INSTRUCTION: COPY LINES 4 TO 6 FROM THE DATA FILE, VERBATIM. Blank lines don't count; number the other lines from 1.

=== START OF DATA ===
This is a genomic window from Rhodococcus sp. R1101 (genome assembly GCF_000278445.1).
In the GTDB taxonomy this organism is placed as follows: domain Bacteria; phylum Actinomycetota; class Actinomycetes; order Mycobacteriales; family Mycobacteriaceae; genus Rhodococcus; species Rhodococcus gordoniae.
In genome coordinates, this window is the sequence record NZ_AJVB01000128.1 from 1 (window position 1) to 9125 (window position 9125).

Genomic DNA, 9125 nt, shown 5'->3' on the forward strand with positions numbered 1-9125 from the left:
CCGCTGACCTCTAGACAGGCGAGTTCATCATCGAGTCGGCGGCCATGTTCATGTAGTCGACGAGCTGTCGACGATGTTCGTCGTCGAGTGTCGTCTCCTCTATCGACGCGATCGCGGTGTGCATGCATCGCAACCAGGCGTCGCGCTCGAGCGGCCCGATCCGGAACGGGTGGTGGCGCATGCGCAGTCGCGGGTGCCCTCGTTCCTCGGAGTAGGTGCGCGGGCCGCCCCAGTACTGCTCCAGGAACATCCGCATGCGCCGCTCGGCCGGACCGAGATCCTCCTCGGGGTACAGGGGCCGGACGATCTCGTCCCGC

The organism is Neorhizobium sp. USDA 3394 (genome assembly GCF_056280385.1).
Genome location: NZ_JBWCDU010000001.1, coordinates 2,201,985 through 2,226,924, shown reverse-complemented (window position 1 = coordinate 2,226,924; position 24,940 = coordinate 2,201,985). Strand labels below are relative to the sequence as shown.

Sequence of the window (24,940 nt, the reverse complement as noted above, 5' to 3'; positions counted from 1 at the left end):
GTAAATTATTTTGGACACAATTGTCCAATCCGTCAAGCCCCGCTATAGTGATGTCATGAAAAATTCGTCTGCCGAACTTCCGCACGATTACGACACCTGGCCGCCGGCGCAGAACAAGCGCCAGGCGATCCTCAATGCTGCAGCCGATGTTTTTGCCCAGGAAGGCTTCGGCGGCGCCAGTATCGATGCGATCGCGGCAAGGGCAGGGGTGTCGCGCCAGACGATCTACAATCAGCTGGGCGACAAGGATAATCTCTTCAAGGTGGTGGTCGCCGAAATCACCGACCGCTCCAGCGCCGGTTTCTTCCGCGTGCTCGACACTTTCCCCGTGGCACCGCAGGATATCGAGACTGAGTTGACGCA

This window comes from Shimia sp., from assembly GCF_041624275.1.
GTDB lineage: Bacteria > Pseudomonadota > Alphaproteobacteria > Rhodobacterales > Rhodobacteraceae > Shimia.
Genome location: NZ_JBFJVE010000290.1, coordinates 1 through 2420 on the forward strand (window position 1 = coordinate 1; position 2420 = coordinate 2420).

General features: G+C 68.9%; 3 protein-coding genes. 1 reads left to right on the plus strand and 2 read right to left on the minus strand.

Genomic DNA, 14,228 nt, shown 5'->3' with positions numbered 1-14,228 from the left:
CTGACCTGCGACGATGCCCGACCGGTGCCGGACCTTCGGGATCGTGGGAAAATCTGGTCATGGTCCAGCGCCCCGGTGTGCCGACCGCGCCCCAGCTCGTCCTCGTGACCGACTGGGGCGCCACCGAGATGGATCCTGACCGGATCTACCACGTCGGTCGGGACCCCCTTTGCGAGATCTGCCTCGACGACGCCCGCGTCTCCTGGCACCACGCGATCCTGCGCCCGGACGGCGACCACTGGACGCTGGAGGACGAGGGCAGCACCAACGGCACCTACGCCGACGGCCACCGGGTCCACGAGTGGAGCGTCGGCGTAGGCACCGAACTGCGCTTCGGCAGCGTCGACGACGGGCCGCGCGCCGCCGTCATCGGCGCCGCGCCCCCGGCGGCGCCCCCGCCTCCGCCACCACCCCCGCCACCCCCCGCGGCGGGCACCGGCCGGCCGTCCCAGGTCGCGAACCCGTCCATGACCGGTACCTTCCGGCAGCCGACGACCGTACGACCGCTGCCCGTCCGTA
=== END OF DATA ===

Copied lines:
Genomic DNA, 9125 nt, shown 5'->3' on the forward strand with positions numbered 1-9125 from the left:
CCGCTGACCTCTAGACAGGCGAGTTCATCATCGAGTCGGCGGCCATGTTCATGTAGTCGACGAGCTGTCGACGATGTTCGTCGTCGAGTGTCGTCTCCTCTATCGACGCGATCGCGGTGTGCATGCATCGCAACCAGGCGTCGCGCTCGAGCGGCCCGATCCGGAACGGGTGGTGGCGCATGCGCAGTCGCGGGTGCCCTCGTTCCTCGGAGTAGGTGCGCGGGCCGCCCCAGTACTGCTCCAGGAACATCCGCATGCGCCGCTCGGCCGGACCGAGATCCTCCTCGGGGTACAGGGGCCGGACGATCTCGTCCCGC

The organism is Neorhizobium sp. USDA 3394 (genome assembly GCF_056280385.1).